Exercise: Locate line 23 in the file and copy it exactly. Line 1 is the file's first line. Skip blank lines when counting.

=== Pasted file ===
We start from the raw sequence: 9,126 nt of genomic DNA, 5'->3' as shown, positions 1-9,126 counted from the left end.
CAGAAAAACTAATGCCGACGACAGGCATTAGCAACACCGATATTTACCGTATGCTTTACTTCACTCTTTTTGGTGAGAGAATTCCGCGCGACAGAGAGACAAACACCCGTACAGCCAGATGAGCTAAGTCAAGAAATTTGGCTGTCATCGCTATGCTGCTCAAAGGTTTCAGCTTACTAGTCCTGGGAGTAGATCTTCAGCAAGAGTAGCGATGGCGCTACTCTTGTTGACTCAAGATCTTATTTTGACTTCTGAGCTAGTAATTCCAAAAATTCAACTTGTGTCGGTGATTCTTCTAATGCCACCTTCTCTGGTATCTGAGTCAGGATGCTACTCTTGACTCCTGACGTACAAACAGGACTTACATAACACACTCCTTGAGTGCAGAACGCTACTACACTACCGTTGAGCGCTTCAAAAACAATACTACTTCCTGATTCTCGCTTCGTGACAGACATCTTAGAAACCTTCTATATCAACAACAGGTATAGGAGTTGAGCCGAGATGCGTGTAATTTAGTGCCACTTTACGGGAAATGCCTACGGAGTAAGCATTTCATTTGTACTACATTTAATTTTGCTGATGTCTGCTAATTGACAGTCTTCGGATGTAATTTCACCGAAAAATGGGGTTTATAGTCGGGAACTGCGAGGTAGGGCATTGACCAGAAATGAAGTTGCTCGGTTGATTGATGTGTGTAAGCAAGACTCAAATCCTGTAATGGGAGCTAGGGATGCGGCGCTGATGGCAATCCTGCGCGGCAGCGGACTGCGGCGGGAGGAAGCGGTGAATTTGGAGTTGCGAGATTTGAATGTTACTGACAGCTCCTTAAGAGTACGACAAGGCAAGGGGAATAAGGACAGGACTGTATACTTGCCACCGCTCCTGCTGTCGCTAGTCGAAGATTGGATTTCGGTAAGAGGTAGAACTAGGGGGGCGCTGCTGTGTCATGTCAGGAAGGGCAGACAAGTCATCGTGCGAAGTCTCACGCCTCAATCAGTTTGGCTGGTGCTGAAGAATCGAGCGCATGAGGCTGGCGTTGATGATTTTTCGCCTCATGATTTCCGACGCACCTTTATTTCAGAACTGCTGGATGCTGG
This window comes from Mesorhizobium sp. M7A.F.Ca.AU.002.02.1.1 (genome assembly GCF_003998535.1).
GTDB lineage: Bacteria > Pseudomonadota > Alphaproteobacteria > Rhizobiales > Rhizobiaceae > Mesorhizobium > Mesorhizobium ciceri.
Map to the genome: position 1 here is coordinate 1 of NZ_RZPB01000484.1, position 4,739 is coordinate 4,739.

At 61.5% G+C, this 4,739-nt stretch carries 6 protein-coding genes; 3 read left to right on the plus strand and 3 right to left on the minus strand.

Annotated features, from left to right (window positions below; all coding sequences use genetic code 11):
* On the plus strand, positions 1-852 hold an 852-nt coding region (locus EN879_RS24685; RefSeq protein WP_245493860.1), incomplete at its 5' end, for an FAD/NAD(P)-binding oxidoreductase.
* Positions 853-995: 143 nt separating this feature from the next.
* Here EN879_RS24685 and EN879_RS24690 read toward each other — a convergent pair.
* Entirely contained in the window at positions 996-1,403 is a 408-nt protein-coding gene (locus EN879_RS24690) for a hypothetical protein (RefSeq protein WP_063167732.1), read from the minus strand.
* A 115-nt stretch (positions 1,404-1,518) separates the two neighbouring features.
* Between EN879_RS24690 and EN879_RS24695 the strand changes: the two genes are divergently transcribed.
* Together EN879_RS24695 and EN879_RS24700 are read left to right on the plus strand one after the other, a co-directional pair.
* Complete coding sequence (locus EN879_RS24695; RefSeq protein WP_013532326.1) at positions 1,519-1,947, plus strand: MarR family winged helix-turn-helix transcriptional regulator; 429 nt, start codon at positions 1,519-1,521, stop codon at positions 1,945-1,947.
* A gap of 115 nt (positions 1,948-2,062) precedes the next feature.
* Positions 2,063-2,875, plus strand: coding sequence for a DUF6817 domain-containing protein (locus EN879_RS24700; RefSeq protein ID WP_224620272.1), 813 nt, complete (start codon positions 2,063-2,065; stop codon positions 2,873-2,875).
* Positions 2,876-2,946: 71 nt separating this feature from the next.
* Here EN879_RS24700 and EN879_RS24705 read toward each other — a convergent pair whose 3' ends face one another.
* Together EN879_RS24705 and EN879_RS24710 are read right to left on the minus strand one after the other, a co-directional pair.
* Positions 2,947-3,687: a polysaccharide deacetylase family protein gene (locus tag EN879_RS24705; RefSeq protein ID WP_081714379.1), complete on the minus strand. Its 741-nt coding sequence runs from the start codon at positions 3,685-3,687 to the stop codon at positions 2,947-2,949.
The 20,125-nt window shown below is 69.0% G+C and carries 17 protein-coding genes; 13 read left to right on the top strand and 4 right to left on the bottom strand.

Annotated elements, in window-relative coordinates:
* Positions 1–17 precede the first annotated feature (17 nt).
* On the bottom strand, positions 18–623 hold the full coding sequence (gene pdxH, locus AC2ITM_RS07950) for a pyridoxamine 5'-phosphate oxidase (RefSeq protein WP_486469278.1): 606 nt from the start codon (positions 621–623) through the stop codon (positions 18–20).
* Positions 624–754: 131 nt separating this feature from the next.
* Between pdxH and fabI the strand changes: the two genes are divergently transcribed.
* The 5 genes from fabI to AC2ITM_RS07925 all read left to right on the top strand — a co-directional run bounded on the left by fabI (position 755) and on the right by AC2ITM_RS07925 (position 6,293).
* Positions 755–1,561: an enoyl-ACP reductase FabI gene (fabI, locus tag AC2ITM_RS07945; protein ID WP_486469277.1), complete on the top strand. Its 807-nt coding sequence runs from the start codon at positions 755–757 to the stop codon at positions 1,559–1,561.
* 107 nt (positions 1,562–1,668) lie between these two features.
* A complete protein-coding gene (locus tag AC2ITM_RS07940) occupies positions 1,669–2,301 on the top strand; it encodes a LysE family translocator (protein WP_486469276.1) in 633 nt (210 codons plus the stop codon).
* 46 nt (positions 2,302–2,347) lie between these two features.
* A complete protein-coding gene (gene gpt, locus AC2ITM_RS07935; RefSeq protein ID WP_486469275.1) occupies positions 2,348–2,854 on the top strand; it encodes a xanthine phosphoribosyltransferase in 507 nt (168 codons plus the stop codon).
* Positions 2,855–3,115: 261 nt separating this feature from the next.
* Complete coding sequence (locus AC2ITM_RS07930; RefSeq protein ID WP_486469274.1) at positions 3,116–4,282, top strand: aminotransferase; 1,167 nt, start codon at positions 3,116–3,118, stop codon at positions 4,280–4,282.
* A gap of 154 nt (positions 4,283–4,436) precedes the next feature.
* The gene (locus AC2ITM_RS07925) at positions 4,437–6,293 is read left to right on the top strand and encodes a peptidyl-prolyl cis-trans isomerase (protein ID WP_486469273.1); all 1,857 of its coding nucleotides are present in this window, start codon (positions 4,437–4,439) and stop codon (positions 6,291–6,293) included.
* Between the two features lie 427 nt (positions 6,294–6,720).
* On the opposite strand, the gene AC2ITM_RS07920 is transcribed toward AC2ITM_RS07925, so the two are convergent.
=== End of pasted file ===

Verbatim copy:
Annotated elements, in window-relative coordinates: